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Becky Albertalli On French Toast And Being A Late-Bloomer


The following conversation is part of our Beyond The Bio series, featuring conversations with authors we love. Today's guests include StoryTimeTeen creator James Tilton and bestselling author Becky Albertalli. Becky's newest book, Imogen, Obviously, came out last month.


 

James: Hi Becky! I’m so excited to welcome you back to StoryTimeTeen! You’ve got a new book out called Imogen, Obviously. It’s this adorably heartfelt romantic comedy that is the perfect summer read. Can you tell our readers what it’s about?


Becky: I’m so thrilled to be back—and thank you!! Imogen, Obviously is about a high school senior who sees herself as the token straight ally in her mostly queer group of friends. But when she visits her best friend Lili at college, Imogen learns that Lili (in a fit of imposter syndrome) told all of her new college friends that Lili and Imogen used to date—and now all of Lili’s friends think Imogen is bi. Imogen, always the people pleaser, goes along with the lie—but meeting Lili’s best college friend, Tessa, makes her wonder if it was ever a lie to begin with.


James: Imogen’s favorite adverb is “obviously,” obviously. Mine’s “totally.” What’s yours?


Becky: I’m a late-bloomer at heart, so I think mine is “eventually.”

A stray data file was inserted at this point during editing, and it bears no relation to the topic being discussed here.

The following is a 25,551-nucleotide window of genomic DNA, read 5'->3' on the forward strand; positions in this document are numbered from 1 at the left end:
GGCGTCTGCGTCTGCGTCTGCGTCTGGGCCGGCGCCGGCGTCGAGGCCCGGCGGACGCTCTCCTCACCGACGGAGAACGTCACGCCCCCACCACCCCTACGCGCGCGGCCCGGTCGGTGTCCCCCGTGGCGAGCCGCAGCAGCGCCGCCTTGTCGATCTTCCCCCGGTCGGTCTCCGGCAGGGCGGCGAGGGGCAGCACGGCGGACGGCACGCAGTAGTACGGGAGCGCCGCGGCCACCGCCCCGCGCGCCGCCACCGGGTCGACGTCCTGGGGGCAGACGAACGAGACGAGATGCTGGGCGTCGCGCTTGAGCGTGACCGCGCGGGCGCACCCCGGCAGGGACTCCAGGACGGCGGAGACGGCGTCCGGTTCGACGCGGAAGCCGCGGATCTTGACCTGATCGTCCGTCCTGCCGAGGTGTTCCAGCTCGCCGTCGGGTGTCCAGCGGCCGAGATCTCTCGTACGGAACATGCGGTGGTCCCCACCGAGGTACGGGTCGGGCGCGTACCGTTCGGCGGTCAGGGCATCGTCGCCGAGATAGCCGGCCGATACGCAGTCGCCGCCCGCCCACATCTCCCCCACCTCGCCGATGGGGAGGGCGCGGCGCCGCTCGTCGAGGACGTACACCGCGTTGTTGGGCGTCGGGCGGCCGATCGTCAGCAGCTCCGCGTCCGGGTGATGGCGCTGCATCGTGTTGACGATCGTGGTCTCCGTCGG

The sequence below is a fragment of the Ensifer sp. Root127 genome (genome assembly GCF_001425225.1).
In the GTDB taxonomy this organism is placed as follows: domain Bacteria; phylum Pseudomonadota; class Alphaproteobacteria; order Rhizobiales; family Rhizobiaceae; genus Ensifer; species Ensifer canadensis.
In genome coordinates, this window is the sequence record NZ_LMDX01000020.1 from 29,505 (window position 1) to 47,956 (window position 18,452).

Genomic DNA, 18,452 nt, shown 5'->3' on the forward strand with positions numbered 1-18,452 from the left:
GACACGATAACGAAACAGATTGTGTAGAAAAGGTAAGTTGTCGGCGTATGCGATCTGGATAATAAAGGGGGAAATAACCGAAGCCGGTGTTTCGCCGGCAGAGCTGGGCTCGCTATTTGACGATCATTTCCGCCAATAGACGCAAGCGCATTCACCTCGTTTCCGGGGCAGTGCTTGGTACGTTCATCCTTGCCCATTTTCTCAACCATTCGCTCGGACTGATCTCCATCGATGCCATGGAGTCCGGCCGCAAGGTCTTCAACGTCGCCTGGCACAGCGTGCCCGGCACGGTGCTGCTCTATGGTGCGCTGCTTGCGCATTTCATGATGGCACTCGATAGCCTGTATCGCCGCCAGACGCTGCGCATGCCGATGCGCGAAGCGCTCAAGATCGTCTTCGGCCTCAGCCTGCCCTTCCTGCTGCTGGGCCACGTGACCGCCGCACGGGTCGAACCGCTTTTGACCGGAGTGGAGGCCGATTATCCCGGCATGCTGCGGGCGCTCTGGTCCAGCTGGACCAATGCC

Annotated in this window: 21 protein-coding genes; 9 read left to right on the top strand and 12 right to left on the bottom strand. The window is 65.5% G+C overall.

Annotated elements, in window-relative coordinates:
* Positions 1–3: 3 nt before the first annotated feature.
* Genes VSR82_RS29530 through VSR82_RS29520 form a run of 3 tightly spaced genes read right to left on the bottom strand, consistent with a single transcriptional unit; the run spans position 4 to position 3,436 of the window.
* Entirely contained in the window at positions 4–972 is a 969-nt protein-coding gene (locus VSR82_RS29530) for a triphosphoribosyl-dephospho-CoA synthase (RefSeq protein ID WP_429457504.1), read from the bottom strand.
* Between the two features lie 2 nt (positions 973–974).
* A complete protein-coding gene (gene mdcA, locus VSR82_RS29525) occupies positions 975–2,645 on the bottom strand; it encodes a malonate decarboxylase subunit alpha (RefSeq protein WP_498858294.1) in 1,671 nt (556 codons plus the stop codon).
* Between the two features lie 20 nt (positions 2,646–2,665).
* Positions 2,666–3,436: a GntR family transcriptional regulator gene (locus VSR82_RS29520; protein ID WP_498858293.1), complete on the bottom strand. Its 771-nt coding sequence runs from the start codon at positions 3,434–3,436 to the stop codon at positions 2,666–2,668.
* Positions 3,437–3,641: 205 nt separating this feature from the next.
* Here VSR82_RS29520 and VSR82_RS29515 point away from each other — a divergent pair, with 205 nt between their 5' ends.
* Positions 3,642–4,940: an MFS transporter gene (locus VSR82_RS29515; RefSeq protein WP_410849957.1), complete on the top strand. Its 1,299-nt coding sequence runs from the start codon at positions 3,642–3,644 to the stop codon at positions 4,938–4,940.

James: Alright, my heart just about burst at the scene where Imogen and Tessa are hiding out together in a (quite literal) closet. It was so cute! What scene in Imogen, Obviously still gives you the flutters?


Becky: Oh, that makes me so happy! I think the part that still gets me is the walk back from Halloween party, when Imogen has cold hands.


James: Alright, let’s talk movies. Imogen has a single favorite films, but Tessa’s favorites are full-on grocery-list status. Who are you more like? Do you have one single favorite or a whole list of them?


Becky: Oh, I’m one hundred percent Tessa when it comes to favorites—I’m notoriously terrible at narrowing down my list.


James: The scene during trivia where Imogen shows off her Waldo skills? Adorable! But I’ve got to know… are you a Waldo queen as well? Or do you have some other hidden skill we should all know about?


Becky: I’m actually not! I’m average at best. Both of my kids are really good at it, though, so maybe I carry the recessive Waldo gene? I would say my best hidden skill is that I can touch my tongue to my nose. I also make really good French toast!


James: Um, yum! OK, I’m going to dork out for a bit here, but you’ve done this really amazing thing where all your books link together through shared characters. This goes all the way back to your first book, Simon Vs. The Homo Sapiens Agenda. Becky stans like myself call this the Simonverse, and the connections aren’t always easy to spot. Am I correct in thinking that someone’s younger sister made a brief appearance in Imogen, Obviously? Are there any other Simonverse Easter eggs readers should keep an eye out for?